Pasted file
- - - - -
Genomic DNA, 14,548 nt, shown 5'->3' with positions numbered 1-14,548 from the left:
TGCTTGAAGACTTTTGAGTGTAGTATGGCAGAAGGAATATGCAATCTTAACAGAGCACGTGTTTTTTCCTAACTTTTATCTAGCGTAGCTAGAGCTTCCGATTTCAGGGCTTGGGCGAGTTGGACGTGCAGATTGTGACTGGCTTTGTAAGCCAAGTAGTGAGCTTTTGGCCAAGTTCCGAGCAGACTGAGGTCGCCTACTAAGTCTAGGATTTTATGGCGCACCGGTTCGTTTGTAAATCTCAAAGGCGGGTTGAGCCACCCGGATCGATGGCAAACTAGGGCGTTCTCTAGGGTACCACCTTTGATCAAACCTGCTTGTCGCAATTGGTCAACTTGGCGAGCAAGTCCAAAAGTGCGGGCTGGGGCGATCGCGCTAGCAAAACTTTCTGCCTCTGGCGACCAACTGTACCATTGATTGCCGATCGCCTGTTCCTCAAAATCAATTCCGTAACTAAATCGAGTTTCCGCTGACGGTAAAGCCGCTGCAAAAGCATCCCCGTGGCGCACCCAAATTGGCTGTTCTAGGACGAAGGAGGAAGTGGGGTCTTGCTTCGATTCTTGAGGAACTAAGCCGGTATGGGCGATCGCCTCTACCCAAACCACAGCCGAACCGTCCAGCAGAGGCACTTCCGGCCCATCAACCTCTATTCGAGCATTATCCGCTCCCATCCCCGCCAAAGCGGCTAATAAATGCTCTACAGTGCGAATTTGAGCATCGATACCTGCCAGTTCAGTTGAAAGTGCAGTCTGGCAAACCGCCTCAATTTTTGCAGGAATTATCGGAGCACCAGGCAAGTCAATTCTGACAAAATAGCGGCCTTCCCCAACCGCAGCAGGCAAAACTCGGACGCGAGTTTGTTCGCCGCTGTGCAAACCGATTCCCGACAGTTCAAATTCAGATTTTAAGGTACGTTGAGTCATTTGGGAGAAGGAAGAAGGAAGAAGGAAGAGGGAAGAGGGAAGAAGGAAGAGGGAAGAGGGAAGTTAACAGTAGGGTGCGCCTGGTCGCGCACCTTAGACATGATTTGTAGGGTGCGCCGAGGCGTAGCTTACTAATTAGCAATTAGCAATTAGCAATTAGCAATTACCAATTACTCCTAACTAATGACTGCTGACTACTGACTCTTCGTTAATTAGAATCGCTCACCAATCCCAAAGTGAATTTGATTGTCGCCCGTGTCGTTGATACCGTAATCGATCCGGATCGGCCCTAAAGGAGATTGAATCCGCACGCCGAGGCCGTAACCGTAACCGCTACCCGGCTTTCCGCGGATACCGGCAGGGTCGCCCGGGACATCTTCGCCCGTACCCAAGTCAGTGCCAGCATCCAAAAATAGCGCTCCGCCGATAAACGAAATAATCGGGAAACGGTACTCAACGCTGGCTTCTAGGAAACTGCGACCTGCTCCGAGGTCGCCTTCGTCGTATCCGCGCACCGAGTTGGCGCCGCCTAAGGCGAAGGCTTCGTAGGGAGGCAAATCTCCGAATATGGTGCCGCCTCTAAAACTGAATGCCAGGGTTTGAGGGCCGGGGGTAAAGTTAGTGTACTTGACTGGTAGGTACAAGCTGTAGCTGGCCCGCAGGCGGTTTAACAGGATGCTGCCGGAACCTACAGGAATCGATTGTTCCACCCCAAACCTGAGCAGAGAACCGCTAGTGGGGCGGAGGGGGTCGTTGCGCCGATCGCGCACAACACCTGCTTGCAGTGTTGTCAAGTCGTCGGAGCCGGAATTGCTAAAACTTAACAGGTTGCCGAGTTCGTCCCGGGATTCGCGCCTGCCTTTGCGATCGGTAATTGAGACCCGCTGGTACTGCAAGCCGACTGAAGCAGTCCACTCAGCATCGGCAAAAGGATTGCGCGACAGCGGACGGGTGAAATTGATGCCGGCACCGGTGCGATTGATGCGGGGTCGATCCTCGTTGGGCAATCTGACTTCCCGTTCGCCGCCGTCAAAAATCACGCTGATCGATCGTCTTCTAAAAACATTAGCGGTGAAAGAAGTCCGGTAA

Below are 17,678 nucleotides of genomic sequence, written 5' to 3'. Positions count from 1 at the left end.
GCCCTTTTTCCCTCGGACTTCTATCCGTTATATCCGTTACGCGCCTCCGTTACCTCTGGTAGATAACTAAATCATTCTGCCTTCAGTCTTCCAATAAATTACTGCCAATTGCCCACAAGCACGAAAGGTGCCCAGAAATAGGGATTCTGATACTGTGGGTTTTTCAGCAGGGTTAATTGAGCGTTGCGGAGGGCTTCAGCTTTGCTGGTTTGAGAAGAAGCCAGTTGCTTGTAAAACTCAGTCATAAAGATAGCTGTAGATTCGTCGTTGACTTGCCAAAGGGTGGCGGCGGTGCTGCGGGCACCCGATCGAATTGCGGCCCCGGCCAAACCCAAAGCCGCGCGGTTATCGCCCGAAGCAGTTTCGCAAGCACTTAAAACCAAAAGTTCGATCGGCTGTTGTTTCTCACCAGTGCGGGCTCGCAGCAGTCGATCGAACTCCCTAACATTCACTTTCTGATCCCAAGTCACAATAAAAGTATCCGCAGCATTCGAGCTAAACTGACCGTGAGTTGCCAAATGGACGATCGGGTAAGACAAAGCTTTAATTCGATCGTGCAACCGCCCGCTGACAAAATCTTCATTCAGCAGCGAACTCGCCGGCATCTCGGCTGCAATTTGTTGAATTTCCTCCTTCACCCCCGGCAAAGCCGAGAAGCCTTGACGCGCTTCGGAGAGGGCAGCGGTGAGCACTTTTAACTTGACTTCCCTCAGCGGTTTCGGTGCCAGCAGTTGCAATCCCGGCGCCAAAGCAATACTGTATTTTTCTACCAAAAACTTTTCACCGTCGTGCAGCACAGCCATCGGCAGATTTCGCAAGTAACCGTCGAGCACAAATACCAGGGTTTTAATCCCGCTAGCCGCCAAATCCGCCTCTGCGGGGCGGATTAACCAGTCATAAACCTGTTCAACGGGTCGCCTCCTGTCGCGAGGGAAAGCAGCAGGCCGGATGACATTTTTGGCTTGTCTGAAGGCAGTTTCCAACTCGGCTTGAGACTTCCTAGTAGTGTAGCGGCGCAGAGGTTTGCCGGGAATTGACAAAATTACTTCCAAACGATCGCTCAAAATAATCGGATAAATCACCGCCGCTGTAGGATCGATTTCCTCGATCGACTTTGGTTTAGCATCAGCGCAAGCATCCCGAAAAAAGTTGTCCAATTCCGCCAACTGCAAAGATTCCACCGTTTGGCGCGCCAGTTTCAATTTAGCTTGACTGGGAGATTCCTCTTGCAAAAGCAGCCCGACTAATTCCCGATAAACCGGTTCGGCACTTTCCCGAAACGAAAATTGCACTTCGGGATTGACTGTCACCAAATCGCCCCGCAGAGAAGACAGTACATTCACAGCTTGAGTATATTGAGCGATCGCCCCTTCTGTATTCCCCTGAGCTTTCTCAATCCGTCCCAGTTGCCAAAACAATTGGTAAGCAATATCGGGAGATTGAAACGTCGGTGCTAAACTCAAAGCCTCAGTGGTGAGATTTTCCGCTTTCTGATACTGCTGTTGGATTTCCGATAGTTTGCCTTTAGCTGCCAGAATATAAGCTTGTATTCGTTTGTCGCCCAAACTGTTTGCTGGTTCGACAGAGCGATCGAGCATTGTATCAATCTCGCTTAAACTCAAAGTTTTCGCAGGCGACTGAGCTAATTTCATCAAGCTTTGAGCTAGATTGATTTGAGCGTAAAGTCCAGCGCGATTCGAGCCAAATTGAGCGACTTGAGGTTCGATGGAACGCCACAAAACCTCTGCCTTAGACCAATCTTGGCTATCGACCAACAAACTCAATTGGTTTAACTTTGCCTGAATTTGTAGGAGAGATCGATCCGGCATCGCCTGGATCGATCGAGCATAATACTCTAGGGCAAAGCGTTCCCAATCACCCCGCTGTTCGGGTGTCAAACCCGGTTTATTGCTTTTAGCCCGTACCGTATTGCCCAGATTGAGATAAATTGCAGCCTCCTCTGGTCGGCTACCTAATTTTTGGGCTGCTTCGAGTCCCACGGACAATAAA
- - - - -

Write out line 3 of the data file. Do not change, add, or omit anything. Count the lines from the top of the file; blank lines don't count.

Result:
Below are 17,678 nucleotides of genomic sequence, written 5' to 3'. Positions count from 1 at the left end.